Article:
I, personally, have been very fortunate in the sense that in my entire career, I have never experienced any bias because of my diverse cultural background or because I am a woman. I have always been proud of my Iranian heritage and have always felt that being a woman actually gives me an edge. I never paid attention to people who may have thought differently. Maybe there was bias out there, but I didn’t feel it. To me, cultural background, race and gender do not matter. We are all people and I always expected to be treated as a person. I think this positive self-image has always worked in my favour. There are two ways of thinking about yourself as a woman, somebody who is a minority or who came from a diverse cultural background. You can think of yourself as disadvantaged or you can think of yourself as somebody with an edge. All of these things make you different. To me, being different is an edge. You aren’t like everybody else.
I’m an immigrant, so I’ve been through that painful experience of immigrating to a new country and having to establish myself. More than 50% of the population of Toronto are also immigrants and it gives me insight. For me, it has been a positive. I’ve also thought of being a woman in a male dominated industry as an edge – we need more female advisors. Half of the population are women and women outlive men. They are the ones who will inherit all of the wealth. People who understand them, are patient with them, who can relate to them and help them navigate the financial market have an advantage.
You have won numerous awards and were recognized in America’s Leading Ladies: Stories of Courage, Challenge and Triumph. With success comes many different types of pressure. When did you feel like you made it and how do you handle the pressure that comes along with success?
I’ve been fortunate to receive these awards and accolades, but I’ve never felt like I’ve made it. For me, it’s a journey and it’s that journey that’s important to me, so I’m always looking for the next challenge and for that bigger goal. If I ever feel like I’ve achieved all that I can, then life would no longer be interesting for me. It’s not about feeling like you’ve made it, it’s about feeling motivated and challenged.
We are living in unusual times with the pandemic. How do you stay motivated through uncertainty and what lessons will you take away from 2020?
The pandemic has been a great learning opportunity for me and my team. We’ve pivoted to working remotely and doing webinars instead of seminars almost overnight. I do income tax reduction and elimination seminars for seven major charities in Toronto on a regular basis and suddenly we couldn’t do seminars anymore, so we had to pivot to webinars. In the process, our teamwork has improved incredibly. We have found that we can work very effectively as a team without having to work in the same office and it has been a truly eye-opening experience for me. I’ve given my employees the option to continue to work from home indefinitely if they wish to.
I feel very motivated and energized as a result of the break that I had during the pandemic to improve various aspects of my business. Another great lesson for me has also been the importance of constant communication with my team and with my clients to help them navigate these uncertain times. Of course, spending some quality time with my family at home has been very refreshing too. It really has reminded me that the best things in life are free.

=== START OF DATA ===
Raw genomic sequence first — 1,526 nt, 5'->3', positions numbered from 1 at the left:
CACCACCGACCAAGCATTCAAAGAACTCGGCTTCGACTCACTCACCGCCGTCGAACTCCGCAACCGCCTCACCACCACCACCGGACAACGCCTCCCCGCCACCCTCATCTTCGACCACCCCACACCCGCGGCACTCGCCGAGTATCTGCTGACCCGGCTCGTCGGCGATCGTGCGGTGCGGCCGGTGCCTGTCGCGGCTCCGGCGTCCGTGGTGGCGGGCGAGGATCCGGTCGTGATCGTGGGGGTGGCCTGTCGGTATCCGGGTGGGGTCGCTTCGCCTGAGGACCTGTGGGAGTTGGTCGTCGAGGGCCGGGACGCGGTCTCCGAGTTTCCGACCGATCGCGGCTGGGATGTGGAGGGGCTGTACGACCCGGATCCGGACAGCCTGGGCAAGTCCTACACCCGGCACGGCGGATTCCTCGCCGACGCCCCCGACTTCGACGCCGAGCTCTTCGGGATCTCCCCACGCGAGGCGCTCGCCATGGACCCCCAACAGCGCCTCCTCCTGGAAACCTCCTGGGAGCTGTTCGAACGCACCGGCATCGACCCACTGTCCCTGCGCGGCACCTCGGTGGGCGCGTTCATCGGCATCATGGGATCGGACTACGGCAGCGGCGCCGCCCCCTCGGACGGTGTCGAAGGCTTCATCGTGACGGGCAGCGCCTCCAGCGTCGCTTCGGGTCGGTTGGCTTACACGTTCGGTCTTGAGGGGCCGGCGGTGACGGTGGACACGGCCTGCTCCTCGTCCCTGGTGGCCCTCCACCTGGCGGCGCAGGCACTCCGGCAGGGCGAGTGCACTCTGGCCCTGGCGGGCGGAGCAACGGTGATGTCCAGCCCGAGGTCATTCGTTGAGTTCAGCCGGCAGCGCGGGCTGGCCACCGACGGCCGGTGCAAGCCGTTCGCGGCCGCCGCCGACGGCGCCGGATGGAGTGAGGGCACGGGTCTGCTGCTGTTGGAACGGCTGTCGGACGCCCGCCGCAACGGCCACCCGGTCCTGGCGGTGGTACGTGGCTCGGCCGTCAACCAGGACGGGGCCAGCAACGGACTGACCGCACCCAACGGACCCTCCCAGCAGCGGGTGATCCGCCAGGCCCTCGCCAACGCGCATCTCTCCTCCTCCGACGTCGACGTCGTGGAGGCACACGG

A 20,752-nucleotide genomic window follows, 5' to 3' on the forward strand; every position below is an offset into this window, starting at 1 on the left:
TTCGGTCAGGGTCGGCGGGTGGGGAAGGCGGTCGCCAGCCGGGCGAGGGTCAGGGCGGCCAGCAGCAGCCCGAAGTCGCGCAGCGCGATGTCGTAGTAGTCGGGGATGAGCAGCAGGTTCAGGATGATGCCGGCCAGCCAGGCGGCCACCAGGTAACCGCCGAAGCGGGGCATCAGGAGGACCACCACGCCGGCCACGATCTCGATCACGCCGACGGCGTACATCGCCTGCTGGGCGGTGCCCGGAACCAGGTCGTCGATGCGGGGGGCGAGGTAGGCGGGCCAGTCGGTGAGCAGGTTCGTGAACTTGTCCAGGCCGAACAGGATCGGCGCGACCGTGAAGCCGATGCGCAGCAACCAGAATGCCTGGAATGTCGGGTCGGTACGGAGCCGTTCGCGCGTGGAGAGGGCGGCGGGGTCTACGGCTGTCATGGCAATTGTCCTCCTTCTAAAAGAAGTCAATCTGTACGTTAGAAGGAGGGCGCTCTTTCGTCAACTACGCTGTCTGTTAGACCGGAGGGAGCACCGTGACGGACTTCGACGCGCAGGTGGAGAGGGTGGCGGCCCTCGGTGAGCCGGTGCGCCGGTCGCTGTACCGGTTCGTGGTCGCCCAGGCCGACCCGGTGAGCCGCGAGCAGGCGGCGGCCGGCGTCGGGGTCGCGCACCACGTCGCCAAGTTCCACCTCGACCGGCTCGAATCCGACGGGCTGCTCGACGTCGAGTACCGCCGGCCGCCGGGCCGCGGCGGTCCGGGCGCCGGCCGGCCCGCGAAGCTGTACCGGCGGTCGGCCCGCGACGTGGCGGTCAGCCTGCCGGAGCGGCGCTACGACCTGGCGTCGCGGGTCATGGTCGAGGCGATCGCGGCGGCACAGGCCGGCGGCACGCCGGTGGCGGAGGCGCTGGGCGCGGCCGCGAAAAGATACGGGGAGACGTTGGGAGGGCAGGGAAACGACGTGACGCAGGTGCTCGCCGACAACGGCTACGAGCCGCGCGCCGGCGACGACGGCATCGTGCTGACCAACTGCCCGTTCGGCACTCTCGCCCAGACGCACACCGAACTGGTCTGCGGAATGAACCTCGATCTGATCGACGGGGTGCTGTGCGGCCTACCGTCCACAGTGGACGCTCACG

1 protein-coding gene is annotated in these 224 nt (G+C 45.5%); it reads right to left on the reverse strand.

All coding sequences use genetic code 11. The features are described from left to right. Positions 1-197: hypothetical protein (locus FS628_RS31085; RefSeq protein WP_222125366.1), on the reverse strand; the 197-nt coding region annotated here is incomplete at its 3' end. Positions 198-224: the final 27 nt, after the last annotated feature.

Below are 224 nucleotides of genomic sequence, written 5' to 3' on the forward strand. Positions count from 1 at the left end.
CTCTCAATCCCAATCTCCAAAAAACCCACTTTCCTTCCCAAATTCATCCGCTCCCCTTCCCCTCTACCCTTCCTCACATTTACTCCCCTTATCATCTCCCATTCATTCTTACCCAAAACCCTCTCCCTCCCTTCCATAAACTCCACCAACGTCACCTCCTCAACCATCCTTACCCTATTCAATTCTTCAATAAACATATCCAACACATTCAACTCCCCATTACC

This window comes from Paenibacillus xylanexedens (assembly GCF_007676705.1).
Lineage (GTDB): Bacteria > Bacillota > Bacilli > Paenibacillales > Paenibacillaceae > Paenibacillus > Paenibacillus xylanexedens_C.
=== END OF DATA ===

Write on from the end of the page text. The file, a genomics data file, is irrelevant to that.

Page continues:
Mentoring others is an important part of what you do. What is your mentorship style?
Mentoring is all about coaching and letting your mentee discover their own strength, find their best career path and excel in what they do. Of course, as a mentor, I want to help them along their journey and contribute as much as possible to their success.
Everyone who has made been successful in business has had to deal with some disappointments and failures along the way. What have you learned from your own?
For me, every failure is a learning experience and it’s a step toward your next success. In life, no success is possible without one or more failures preceding it. Persistence and being focused on your goals is much more important than being a genius. If you are a genius and give up too soon, you will never get anywhere.
You once stated: “My whole life has been built around my passion about giving back to my community.” Why is giving back so important to you?
I truly believe that if you give that you will receive. If more people in our community would think that way, many of our social problems would be solved. For me, it’s always been a fundamental value to give back to my community. It’s given me extreme pleasure to do that. It has enriched my life and it’s a win-win all around.
What does success look like now versus when you started your career?
When I first started out in my career, obviously, I was not very selective in terms of the clients that I would work with because I had to make ends meet. Success at that point meant having a few new clients to my book of business each year, no matter what the fit was. I’m now very selective about the new clients that I work with and as a result, I’m now working with an amazing group of clients who share my values. I truly enjoy working with each and every one of them. Success for me now is measured not only by how much my business grows, but by the impact that I can make in my community and in the lives of my clients.
Women who break the glass ceiling and get those senior leadership roles are inspiring. Who inspires you?
Angela Merkel is definitely a very inspiring lady and an inspiring leader. CEOs like Mary Berra of General Motors and Ginni Rometty of IBM are inspirations. I was thrilled when my segment in the book America’s Leading Ladies: Stories of Courage, Challenge and Triumph was placed in between the segments for Melinda Gates and Mary Berra. It was very flattering to me. I think that they are both great people. One is a great business leader, and the other is a great philanthropist.